Samsung co-CEO Shin Jong-kyun spoke with The Korea Times about his company's future plans, and revealed that upcoming Galaxy-branded handsets will add 64-bit processing. The company's current flagship Galaxy S4 and recently announced Galaxy Note 3 run 32-bit processors.
The Samsung executive didn't give a timetable for its 64-bit debut, but the South Korean company has historically released one new Galaxy S and one new Galaxy Note handset per year. As such, it's possible that Samsung may not have a major 64-bit smartphone on the market until 2014.
"Not in the shortest time, but yes, our next smartphones will have 64-bit processing functionality," Shin said.
When the iPhone 5s was unveiled by Apple on Tuesday, the company touted the "desktop-class" processing power of its new custom made A7 processor. The CPU includes over a billion processor, which doubles its predecessor, the A6.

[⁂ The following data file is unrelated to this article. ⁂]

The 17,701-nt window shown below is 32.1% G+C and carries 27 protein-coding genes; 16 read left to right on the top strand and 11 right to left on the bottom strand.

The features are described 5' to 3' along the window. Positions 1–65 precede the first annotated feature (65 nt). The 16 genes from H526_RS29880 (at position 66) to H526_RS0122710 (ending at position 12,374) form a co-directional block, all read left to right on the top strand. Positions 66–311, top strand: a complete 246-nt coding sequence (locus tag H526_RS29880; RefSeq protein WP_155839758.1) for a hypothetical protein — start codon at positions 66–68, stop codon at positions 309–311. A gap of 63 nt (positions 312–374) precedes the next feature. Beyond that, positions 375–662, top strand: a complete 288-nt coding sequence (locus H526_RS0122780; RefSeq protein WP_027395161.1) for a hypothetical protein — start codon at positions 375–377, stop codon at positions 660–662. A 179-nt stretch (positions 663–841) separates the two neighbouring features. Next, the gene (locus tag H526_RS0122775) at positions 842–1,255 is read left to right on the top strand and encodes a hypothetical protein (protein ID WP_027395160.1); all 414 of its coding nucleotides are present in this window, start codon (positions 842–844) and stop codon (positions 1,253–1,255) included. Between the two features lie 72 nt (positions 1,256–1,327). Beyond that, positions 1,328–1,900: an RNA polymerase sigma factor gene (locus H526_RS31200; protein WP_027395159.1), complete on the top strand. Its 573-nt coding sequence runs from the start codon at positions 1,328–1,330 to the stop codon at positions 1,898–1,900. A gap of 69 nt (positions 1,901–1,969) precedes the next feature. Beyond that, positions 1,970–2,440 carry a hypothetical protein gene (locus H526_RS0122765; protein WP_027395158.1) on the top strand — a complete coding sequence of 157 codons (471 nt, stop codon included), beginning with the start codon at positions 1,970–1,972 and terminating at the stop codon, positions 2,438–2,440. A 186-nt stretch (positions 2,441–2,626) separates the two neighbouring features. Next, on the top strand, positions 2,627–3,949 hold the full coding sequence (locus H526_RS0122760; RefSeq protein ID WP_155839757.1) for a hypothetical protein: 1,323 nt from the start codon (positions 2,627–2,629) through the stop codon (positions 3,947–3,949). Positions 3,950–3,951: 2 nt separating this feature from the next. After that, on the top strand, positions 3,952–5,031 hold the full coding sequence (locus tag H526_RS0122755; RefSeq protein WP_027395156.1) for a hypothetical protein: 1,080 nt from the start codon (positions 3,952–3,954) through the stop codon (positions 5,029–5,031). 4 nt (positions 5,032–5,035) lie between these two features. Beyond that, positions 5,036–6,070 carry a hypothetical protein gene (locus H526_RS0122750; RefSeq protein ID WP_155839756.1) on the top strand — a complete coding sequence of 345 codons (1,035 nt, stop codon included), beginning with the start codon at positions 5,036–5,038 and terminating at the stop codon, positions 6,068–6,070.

The A7 is also twice as fast in raw processing power and graphics performance, and is a whopping 40 times faster than the chip found in the original iPhone. To take advantage of the 64-bit capabilities of the A7, Apple's iOS 7 mobile operating system has also been updated with a 64-bit kernel, libraries and drivers.
Critics of Samsung have contended that the company follows Apple's lead in technology rather than innovating with its own new features and capabilities. Apple agrees, and is embroiled in a number of patent infringement suits against its rival, accusing the company of copying popular products like the iPhone, iPad, and iOS platform.